The company will focus on demonstrating digital health product value with emphasis on outcomes data and new approaches to predictive analytics.
The app allows patients to view test results and medical bills, manage prescriptions, schedule appointments, and conduct video visits with Stanford physicians.
Paving the way for new kind of medical devices, these tiny chips could be planted deep inside the body to monitor illness, deliver therapies and relieve pain.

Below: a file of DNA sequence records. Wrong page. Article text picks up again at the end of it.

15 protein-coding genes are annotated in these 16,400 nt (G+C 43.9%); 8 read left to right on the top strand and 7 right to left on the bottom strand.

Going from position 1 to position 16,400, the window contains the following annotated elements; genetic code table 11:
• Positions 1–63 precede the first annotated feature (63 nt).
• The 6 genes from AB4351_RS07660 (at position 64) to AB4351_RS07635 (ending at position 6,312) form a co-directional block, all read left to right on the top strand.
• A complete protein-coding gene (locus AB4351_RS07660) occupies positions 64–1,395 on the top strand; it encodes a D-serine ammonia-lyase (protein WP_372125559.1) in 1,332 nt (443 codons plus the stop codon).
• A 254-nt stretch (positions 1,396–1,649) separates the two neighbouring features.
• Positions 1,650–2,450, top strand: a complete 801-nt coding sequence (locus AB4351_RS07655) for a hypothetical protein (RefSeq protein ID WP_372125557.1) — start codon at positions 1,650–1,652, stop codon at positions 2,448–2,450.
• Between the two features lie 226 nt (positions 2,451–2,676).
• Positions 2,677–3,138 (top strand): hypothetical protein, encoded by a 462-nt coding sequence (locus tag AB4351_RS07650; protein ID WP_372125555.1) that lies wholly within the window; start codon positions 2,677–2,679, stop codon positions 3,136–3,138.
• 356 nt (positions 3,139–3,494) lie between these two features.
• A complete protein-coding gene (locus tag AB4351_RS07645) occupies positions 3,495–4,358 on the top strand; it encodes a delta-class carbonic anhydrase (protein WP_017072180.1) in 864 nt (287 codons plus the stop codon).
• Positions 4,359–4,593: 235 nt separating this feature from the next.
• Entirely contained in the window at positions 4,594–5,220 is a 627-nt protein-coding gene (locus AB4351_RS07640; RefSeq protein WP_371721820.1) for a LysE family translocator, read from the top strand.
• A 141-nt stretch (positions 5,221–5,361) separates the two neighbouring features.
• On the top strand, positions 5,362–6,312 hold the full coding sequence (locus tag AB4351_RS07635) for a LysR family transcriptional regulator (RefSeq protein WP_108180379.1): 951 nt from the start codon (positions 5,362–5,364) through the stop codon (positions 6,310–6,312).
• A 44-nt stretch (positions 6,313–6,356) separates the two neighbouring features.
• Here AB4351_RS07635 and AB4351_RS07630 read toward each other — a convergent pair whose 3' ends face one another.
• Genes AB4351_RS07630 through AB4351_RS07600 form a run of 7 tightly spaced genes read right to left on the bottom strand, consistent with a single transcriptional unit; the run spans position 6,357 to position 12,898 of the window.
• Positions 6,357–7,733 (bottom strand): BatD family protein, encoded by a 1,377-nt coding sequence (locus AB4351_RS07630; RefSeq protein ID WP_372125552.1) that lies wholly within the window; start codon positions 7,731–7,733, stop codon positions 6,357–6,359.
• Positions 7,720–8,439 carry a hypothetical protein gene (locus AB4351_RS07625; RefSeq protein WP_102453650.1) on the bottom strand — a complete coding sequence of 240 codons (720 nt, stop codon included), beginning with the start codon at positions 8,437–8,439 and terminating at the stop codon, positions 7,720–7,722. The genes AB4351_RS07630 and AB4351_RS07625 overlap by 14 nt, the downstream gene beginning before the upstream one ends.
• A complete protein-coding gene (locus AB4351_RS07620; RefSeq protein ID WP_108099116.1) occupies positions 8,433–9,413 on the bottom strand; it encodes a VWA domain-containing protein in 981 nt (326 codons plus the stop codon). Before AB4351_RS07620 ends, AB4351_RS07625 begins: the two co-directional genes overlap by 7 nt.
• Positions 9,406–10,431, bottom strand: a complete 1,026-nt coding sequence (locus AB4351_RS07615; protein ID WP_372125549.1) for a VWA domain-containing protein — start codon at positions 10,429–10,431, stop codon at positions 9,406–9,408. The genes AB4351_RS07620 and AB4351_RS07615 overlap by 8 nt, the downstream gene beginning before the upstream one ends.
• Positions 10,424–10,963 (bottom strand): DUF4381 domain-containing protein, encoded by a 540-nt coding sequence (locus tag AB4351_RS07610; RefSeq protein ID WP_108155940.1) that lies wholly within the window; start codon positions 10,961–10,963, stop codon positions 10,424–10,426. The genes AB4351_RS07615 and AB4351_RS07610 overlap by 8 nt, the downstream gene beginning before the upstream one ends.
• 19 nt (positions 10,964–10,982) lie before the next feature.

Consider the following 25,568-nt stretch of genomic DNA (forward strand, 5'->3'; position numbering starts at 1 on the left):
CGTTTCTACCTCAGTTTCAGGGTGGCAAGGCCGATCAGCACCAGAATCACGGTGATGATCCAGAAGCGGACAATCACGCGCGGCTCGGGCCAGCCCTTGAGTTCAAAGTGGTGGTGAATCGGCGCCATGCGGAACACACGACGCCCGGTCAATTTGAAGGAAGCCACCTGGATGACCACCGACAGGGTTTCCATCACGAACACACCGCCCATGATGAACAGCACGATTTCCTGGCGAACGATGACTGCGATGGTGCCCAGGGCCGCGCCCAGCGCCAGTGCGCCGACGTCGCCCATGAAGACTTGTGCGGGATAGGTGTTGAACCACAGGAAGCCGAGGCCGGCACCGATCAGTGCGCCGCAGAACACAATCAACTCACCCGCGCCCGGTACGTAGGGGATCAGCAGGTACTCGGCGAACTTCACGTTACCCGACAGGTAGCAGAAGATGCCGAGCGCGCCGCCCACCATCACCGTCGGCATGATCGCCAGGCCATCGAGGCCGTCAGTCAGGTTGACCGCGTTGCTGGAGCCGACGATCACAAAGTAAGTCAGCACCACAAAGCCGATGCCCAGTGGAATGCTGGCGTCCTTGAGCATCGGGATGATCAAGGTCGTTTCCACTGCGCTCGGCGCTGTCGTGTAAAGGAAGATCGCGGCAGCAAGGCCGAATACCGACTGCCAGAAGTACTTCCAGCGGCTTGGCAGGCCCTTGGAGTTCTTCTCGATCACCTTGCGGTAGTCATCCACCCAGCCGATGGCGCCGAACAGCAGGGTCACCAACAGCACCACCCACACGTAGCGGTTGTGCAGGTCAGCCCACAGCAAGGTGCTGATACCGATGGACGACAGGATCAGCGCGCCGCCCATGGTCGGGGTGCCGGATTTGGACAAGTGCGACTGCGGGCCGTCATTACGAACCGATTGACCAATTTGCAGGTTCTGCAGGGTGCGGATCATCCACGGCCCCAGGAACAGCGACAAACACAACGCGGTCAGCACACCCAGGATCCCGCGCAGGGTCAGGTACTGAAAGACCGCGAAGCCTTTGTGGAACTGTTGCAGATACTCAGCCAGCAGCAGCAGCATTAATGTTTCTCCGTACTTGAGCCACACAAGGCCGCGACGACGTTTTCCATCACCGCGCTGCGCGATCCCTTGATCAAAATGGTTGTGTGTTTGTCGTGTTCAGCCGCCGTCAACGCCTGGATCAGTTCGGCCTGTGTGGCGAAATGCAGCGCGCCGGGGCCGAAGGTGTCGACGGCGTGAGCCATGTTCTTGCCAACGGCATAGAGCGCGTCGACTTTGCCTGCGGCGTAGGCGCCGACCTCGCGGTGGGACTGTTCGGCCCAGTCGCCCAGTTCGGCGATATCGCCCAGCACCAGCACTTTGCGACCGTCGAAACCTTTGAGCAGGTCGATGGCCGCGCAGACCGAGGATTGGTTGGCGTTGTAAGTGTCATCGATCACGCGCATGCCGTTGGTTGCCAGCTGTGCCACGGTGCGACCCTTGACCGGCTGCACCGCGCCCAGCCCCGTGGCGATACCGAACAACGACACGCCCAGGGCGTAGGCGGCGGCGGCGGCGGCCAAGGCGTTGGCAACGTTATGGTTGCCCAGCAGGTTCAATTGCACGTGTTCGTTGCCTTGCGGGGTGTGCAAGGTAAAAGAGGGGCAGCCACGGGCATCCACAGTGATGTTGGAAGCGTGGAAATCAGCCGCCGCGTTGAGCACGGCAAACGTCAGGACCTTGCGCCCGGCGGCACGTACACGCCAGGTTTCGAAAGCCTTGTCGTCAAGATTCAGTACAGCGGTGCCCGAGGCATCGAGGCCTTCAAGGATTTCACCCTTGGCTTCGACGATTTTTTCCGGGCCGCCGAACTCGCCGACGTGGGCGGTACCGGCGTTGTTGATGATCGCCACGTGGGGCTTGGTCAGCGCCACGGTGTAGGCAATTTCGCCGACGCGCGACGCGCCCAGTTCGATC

The project builds on earlier work that used light to control the activity of neurons that transmit pain, taking advantage of a technique called optogenetics.
20 Stanford residents were involved in the test, performing two types of surgeries on dummies, one with the help of Google Glass and one without.
Two prominent U.S. hospitals are preparing to launch pilots with diabetics and chronic disease patients using Apple's health platform.
Medical students at Stanford University will be able to stream videos from the operating room to instructors in real time via the Internet-connected headset.
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